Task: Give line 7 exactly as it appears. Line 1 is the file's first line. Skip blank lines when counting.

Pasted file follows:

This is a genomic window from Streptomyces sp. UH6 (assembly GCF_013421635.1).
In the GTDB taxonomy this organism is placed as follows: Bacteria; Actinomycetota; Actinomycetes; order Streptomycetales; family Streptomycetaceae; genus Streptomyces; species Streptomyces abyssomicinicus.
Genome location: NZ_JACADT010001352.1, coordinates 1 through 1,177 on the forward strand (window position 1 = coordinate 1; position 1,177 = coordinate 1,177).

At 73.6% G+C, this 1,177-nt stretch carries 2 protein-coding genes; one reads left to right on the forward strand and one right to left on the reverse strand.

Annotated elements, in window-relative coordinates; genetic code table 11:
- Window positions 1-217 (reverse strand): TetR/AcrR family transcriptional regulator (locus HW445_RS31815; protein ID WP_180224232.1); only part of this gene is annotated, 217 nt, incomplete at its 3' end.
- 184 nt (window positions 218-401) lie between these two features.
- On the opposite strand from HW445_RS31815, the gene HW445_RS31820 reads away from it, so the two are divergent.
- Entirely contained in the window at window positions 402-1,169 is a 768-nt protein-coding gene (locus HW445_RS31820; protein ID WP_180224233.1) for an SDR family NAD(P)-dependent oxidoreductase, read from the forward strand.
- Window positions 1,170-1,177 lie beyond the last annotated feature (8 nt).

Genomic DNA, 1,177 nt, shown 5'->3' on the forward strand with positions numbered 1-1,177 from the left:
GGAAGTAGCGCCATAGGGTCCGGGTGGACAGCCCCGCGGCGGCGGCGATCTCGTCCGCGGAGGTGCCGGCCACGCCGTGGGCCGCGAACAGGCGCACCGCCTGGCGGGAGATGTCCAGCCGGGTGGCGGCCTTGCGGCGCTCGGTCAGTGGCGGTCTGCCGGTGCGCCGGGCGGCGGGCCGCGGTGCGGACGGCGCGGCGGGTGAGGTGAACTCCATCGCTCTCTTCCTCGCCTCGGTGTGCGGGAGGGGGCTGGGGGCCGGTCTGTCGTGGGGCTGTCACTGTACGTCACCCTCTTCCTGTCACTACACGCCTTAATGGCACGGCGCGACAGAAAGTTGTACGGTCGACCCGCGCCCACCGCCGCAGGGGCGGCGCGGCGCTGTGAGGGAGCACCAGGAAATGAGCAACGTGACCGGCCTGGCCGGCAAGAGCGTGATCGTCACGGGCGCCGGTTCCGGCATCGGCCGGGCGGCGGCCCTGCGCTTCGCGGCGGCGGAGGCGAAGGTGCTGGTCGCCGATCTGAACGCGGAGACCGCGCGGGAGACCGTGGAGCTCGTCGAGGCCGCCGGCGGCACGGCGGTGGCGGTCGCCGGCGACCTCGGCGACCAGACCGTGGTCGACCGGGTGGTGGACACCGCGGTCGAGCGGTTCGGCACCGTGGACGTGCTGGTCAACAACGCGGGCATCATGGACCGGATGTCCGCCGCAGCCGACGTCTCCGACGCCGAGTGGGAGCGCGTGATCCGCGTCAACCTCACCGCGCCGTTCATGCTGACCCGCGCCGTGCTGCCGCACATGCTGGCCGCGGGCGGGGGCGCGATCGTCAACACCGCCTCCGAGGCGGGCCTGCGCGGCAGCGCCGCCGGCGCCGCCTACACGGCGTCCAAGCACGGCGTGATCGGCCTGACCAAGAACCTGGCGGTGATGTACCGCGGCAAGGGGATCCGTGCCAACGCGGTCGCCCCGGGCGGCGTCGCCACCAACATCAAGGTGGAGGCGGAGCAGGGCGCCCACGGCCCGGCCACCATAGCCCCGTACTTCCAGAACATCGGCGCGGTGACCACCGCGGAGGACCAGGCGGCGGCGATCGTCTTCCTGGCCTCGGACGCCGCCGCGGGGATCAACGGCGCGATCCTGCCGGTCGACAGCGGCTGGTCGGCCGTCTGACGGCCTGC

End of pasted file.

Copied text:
- 184 nt (window positions 218-401) lie between these two features.